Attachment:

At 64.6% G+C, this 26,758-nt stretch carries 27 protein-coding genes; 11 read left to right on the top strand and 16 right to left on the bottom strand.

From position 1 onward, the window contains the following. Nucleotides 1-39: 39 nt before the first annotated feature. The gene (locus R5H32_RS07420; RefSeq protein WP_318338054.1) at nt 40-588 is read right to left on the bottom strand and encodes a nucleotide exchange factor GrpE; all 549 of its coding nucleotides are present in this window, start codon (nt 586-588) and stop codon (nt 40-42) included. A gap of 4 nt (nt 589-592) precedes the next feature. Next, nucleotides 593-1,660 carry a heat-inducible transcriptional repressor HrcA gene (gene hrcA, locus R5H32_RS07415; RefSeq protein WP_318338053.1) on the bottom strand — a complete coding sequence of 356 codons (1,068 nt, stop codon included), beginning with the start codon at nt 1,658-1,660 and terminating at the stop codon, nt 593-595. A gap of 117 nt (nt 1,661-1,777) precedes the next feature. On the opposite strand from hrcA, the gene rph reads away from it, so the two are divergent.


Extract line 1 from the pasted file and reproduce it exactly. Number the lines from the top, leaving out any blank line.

At 64.6% G+C, this 26,758-nt stretch carries 27 protein-coding genes; 11 read left to right on the top strand and 16 right to left on the bottom strand.